Babies' Brains Listen While Asleep

Parents, beware waiting until your baby nods off before arguing over the housework—new research from King's College London suggests the sleeping infant will still be listening in.

What's the Latest Development?

Using a functional M.R.I. scanner, Declan Murphy and his team of researchers at King's College London have examined the behavior of baby brains while the babies sleep. What they found is that regions of baby brains are more reactive to certain stimuli than are adults when they are awake. "Murphy's team first compared the babies' responses to human non-verbal vocalizations—such as coughs and sneezes—and other sounds that the tots would be familiar with, like the sounds produced by a musical toy."

What's the Big Idea?

"The finding might send a chill down the spine of all parents that have engaged in a whispered argument over a sleeping child, but Murphy points out negative sounds might not necessarily be detrimental for the baby. 'It could be a good thing—the brain could be training itself to respond to these sounds,' he says. The reason why sleeping babies tune in to the sounds around them remains a mystery. 'It could be because they are hard-wired to be alert,' Murphy suggests."

Why a great education means engaging with controversy

Jonathan Zimmerman explains why teachers should invite, not censor, tough classroom debates.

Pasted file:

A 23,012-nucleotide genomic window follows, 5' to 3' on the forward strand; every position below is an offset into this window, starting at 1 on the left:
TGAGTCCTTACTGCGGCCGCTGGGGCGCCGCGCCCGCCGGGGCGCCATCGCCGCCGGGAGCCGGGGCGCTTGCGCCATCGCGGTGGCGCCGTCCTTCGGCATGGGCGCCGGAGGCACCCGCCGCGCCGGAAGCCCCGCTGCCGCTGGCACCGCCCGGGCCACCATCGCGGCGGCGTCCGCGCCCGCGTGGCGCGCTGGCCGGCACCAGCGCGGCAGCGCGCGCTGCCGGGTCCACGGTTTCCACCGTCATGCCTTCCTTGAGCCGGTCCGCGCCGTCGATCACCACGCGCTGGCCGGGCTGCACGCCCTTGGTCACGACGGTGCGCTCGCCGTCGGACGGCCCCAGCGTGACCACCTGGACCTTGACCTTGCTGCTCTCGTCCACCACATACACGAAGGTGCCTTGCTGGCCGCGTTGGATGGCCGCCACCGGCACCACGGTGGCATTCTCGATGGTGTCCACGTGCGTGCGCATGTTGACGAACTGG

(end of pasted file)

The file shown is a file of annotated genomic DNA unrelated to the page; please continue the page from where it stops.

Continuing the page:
Sponsored by the Institute for Humane Studies
  • During times of war or national crisis in the U.S., school boards and officials are much more wary about allowing teachers and kids to say what they think.
  • If our teachers avoid controversial questions in the classroom, kids won't get the experience they need to know how to engage with difficult questions and with criticism.
  • Jonathan Zimmerman argues that controversial issues should be taught in schools as they naturally arise. Otherwise kids will learn from TV news what politics looks like – which is more often a rant than a healthy debate.
Keep reading Show less

Are these 100 people killing the planet?

Controversial map names CEOs of 100 companies producing 71 percent of the world's greenhouse gas emissions.

Image: Jordan Engel, reused via Decolonial Media License 0.1
Strange Maps
  • Just 100 companies produce 71 percent of the world's greenhouse gases.
  • This map lists their names and locations, and their CEOs.
  • The climate crisis may be too complex for these 100 people to solve, but naming and shaming them is a good start.
Keep reading Show less

SpaceX catches Falcon Heavy nosecone with net-outfitted boat

It marks another milestone in SpaceX's long-standing effort to make spaceflight cheaper.

Technology & Innovation
  • SpaceX launched Falcon Heavy into space early Tuesday morning.
  • A part of its nosecone – known as a fairing – descended back to Earth using special parachutes.
  • A net-outfitted boat in the Atlantic Ocean successfully caught the reusable fairing, likely saving the company millions of dollars.
Keep reading Show less